The economic horizon is clearing, and AMG sees opportunities for savvy investors in the months and years to come.
How quickly the economy recovers mainly depends on the speed of the COVID-19 vaccine rollout, which has been bumpy at times, but the outlook is positive, AMG Chairman Earl Wright said Jan. 26 during the webinar Assessing the Road Ahead: 2021, 2022 & Beyond. Watch the video here.
Despite the lingering pandemic’s drag on the economy, AMG experts noted numerous signs that the recovery likely will continue its upward climb:
- Interest rates are extremely low, as the Federal Reserve Bank keeps the economy awash in cash, credit and liquidity through its programs.
- Government stimulus programs in 2020 have propped up workers, consumers and businesses with $3.6 trillion in relief, and another $1.9 trillion has been proposed.
- The stock market continues to chug upward, buoyed by the expectation of an economic boom once the pandemic is tamed.
“There are opportunities out there,” Wright said, but you can’t just toss out a net – you need to know where to fish. “From an investing standpoint, we see some sweet spots.”
To that end, AMG has developed seven possible economic scenarios to help guide investors in allocating their portfolios, depending on their expectations and tolerance for risk.
“Under all the scenarios, the economy eventually recovers – but not all recoveries are equal,” said Alex Musatov, AMG’s Global Research Economist. The most probable scenario, or the Base Case, envisions the economy trending upward over the 2021-2023 period as the gap in output that resulted from the COVID-19-induced recession is eliminated.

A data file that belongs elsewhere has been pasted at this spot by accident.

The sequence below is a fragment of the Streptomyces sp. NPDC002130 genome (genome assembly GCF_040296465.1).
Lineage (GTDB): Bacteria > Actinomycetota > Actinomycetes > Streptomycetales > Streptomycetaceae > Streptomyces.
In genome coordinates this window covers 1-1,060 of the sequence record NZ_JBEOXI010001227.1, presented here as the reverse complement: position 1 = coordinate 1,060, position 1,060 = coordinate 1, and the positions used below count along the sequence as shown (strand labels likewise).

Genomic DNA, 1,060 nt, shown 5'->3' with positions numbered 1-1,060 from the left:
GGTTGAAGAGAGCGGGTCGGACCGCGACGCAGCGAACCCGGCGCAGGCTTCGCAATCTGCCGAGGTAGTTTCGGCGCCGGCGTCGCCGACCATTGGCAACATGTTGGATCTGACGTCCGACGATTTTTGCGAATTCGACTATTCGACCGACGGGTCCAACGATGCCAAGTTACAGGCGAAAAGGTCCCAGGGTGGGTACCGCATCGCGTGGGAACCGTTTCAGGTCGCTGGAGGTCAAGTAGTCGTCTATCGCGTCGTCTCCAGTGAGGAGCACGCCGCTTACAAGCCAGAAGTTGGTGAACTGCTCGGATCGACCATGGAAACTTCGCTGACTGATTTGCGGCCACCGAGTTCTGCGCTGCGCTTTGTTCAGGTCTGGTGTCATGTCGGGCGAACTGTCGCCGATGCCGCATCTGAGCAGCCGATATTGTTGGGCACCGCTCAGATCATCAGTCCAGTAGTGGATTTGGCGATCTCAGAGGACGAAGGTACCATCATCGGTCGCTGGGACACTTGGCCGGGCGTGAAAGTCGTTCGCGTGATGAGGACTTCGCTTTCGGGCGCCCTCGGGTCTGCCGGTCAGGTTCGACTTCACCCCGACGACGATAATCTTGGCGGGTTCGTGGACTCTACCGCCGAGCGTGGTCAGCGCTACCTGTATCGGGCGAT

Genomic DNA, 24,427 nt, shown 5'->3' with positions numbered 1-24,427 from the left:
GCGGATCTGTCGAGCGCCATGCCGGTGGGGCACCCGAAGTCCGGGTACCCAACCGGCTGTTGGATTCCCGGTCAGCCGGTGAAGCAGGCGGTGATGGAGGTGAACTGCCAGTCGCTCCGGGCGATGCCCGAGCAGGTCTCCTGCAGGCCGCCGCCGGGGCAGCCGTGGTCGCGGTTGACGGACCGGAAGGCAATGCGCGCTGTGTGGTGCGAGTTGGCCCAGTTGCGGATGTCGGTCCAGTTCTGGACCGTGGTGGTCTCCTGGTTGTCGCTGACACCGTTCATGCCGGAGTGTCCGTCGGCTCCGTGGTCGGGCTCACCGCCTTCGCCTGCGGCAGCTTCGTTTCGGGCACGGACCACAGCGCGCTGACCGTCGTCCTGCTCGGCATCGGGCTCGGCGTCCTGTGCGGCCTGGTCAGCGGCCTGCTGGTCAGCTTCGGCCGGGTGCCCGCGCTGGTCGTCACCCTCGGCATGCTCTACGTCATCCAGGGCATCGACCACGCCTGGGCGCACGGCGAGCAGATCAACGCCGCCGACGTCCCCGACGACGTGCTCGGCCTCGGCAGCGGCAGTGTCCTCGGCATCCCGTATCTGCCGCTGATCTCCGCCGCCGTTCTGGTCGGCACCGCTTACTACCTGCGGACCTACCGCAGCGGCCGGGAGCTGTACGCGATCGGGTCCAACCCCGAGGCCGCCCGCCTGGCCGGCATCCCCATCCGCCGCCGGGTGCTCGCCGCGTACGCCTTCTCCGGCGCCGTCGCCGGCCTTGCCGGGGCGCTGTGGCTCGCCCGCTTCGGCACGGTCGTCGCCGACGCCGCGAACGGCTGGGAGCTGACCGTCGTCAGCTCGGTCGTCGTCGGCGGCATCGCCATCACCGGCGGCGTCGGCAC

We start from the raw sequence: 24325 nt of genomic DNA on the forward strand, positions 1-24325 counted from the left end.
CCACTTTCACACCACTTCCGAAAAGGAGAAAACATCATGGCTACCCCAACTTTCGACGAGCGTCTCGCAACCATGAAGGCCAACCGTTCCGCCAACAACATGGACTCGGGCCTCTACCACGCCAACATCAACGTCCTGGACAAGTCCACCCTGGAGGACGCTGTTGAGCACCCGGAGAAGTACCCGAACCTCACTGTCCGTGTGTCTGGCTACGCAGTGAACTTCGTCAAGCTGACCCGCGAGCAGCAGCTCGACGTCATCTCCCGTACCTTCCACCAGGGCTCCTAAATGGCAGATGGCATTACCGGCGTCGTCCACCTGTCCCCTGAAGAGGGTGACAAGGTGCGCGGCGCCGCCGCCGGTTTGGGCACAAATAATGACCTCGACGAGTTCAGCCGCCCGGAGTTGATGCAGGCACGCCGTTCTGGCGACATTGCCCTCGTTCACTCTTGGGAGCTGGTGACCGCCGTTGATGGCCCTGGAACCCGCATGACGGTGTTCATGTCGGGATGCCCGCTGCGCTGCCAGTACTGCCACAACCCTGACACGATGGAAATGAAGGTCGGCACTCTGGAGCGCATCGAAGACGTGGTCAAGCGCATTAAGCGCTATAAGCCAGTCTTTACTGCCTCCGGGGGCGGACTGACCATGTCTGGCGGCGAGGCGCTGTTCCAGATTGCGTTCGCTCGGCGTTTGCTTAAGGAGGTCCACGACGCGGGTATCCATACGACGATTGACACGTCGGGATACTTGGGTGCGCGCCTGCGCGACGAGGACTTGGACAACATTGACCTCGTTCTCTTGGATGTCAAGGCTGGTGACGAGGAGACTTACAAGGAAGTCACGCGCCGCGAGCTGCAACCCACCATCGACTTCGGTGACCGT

“The economy has made great strides since the trough of the recession (last summer),” Musatov said, but more recently (November through January) the speed of the recovery appears to have plateaued as pandemic infections, hospitalizations and deaths have spiked.
“Though keep in mind that mass vaccinations were not yet underway,” he said. “This acts as a stark reminder that the economy to some degree remains at the whim of the virus.”
But the economy should begin climbing again as more and more Americans are vaccinated and as government stimulus efforts kick in. A $900 billion program approved in late December is only now starting to have an impact, and another $1.9 trillion has been proposed. AMG expects this package to be whittled down to around $1.1 trillion before being approved, probably by mid-March.
All of this stimulus is a key reason that savvy investors should be optimistic and trolling for new opportunities.
“We estimate annualized expected return, in the probability sense, for every asset class and scenario over two years,” said AMG Economist and Co-Founder Dr. Michael Bergmann. “What’s striking is how intuitively normal the pattern of expected returns looks” for AMG’s Base Case scenario (More Fiscal Stimulus) and the Fiscal Crowding Out scenario, which has much higher levels of fiscal stimulus.
While returns on fixed-income asset classes are expected to remain below historic norms, returns on what are typically regarded as riskier asset classes are expected to be higher.